Proposals for Resolving Consenting Issues with Signals and User-side Dialogues

inviting feedback unpublished workin-press
Harshvardhan J. Pandit*
🔓copies: arXiv , , OSF
Consent dialogues are a source of annoyance, malicious intent, dark patterns, illegal practices and a plethora of other issues. This work presents known problems based on GDPR requirements grouped into two categories: (i) UI/UX for consenting; and (ii) power imbalance in expressing consent. To resolve this, it presents two proposals: First, the use of automation through privacy signals to better govern consenting processes and to reduce ‘consent-fatigue’. Second, as generation of consent dialogues on the user side and its practicalities for both websites as well as users and agents (e.g. web browsers). Both proposals are discussed in terms of possibilities for implementation and suitability for stakeholders. The article concludes with a discussion on the difficulties in achieving such solutions owing to the conflicts of interest between ‘web-enablers’ and ‘web-consumers’, and the necessity for the EU to take a direct stance in addressing these in their future laws.

consent, dark patterns, privacy signal, GDPR



The mechanisms surrounding consenting on the web are today rife with problematic issues (for an overview, refer to 2) that threaten its use as a means for organisations to source personal data, and for people to exercise their agency and rights - in compliance with privacy and data protection regulations. The requirements established by the General Data Protection Regulation (GDPR) provide a legal framework through which authorities can take action and dissuade their prevalence.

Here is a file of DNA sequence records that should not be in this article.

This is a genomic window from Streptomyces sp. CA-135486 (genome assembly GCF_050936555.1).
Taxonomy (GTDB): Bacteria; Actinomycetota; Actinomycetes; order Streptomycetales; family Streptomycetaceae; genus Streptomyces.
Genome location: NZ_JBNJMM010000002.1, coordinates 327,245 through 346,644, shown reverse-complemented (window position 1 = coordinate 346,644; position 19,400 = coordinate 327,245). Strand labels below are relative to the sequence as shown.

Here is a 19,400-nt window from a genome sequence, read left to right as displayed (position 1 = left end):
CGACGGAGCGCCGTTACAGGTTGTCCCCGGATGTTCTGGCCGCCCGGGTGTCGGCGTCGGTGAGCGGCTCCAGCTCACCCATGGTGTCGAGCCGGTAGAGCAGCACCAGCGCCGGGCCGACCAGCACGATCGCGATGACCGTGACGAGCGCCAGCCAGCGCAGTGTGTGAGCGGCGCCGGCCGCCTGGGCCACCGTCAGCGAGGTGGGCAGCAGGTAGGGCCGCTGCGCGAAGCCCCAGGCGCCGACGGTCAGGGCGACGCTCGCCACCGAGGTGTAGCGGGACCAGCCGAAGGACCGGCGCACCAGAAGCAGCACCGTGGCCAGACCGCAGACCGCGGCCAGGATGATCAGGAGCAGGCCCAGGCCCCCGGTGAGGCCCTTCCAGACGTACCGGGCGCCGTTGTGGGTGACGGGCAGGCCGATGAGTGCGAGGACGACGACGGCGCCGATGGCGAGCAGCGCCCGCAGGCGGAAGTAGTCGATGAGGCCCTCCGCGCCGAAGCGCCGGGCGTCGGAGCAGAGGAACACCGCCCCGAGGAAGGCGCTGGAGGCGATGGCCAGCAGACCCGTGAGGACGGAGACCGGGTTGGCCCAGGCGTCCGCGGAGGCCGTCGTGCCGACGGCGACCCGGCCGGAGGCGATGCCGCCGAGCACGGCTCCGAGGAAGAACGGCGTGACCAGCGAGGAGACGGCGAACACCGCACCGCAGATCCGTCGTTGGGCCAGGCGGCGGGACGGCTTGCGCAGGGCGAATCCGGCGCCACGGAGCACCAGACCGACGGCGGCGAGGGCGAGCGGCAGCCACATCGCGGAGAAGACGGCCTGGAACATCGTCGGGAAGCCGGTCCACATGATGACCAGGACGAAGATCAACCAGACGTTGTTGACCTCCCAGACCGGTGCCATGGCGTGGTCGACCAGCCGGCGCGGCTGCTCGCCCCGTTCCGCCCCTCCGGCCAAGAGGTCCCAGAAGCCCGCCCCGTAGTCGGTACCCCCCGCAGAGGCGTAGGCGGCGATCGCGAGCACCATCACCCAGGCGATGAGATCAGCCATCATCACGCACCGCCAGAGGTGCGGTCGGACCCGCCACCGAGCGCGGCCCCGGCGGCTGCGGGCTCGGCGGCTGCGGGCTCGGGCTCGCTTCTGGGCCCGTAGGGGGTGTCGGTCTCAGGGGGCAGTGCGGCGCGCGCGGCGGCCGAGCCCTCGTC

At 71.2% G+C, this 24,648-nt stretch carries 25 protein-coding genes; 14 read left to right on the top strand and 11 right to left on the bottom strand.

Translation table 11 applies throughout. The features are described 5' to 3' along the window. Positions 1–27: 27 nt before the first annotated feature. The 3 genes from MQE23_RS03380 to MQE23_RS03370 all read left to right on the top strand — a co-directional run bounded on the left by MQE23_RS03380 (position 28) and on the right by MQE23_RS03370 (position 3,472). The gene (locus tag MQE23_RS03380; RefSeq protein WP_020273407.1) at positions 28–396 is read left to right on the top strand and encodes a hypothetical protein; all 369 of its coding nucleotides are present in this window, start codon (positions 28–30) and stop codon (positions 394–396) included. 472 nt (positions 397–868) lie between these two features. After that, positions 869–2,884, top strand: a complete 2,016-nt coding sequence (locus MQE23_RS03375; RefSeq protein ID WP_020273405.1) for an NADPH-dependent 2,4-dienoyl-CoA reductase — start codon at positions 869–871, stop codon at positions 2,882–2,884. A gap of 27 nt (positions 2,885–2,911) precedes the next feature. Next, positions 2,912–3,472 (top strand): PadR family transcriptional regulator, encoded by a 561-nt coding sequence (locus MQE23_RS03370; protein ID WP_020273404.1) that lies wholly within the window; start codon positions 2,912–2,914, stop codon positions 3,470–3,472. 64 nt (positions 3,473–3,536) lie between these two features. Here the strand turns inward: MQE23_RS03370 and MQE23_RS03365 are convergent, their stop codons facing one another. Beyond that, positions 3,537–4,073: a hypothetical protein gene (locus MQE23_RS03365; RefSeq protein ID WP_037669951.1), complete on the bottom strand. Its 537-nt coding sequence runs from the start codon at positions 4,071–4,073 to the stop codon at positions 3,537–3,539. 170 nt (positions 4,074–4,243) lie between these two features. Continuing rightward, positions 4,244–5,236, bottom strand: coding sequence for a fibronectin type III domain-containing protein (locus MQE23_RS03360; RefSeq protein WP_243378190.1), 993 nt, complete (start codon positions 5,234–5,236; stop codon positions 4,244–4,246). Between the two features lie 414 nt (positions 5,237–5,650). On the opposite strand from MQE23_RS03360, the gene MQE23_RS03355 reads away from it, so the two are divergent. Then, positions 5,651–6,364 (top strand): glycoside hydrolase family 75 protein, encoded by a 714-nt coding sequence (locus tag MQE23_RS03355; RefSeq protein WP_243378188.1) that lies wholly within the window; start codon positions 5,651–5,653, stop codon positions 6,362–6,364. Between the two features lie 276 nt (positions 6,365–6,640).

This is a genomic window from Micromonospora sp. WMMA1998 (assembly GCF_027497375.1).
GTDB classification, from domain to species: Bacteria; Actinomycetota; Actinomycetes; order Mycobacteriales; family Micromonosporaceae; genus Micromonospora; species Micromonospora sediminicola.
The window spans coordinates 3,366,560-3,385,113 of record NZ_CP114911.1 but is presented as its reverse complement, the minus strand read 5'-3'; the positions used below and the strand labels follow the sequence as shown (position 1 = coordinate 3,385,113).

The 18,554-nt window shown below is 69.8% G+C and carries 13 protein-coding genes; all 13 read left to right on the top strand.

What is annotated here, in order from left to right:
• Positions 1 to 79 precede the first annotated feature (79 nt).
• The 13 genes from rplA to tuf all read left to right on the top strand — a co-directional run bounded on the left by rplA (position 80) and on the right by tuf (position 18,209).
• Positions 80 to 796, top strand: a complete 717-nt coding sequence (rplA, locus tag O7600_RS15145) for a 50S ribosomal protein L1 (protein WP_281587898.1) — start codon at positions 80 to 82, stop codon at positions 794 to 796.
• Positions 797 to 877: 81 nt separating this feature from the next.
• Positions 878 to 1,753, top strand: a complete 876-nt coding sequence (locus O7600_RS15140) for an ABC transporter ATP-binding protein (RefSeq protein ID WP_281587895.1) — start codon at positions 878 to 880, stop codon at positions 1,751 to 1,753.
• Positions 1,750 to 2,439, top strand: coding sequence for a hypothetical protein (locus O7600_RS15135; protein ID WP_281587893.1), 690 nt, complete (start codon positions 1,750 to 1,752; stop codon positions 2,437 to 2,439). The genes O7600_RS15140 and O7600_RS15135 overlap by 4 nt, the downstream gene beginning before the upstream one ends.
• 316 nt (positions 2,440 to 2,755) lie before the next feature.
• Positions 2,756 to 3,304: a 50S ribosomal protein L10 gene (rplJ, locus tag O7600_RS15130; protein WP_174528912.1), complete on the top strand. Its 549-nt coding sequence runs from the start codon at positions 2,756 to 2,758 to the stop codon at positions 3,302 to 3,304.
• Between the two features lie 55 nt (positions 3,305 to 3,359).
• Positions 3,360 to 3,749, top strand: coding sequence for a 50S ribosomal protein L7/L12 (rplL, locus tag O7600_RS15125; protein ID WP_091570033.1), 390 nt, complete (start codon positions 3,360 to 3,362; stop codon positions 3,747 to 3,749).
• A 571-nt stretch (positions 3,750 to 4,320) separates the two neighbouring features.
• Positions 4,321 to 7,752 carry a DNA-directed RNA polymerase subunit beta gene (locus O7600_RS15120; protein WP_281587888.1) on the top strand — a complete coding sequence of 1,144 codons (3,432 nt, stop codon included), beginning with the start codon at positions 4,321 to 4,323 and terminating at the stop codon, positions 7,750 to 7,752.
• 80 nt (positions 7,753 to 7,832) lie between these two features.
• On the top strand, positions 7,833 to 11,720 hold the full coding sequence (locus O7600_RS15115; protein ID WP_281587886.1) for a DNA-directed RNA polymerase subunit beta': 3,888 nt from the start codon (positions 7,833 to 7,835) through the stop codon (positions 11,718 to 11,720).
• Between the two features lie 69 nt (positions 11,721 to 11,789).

However, in practice, such enforcement has not been effective in terms of mitigating such issues despite the requirements of GDPR being known for 5 years (2016-2022). This is evident from the existing prevalence of such issues, as well as the actions of consumer protection organisations and NGOs in calling for better enforcement of the GDPR. Notable examples include: The European Parliament’s resolution [1] on implementation of the GDPR; The Irish Council of Civil Liberties suing [2] the Irish Data Protection Commission with the claim of failed duties in enforcing GDPR for Real Time Bidding (RTB) as a ‘data breach’; and None of Your Business (NOYB) filing 422 formal complaints regarding consenting dialogues [3].

This has resulted in concerns regarding the performance and effectiveness of Data Protection Authorities (DPAs), and has resulted into an official enquiry by the EU Ombudsman [4] to look into the EU Commission’s handling of GDPR enforcement. At the same time, DPAs have (repeatedly) indicated the lack of available expertise and funding required to be effective in their duties, which has had an effect on the ability to effectively address the large amount of complaints they receive [5].

To date, typical actions undertaken by DPAs have included specific investigations into problematic areas of technologies, such as facial recognition, and to issue guidelines that call upon organisations to effectively ensure their own compliance in the hopes of self-regulation fixing existing known problems. The few high-profile decisive cases, such as CNIL’s fine to Google [6] and Facebook [7] regarding their consenting practices has failed to have any domino effect or reactive changes1.

GDPR allows for easing some of the investigation and compliance efforts through creation of codes of conduct and certifications. However, to date, no such mechanism exists that applies itself to remedy or prevent issues regarding consent. While IAB Europe has applied to utilise its Transparency & Control Framework (TCF) framework as a code of conduct, the recent (FEB’22) decision by the Belgian DPA concerning the legality of TCF [8] and its use by the advertisement industry reaffirms important issues about the legitimacy of RTB mechanisms in the first place [9], [10]. It also raises the question on how individuals and society at large do not have a medium to participate in such processes to outlay a balance between rights and requirements without getting into the legal quagmires of being controllers themselves [11].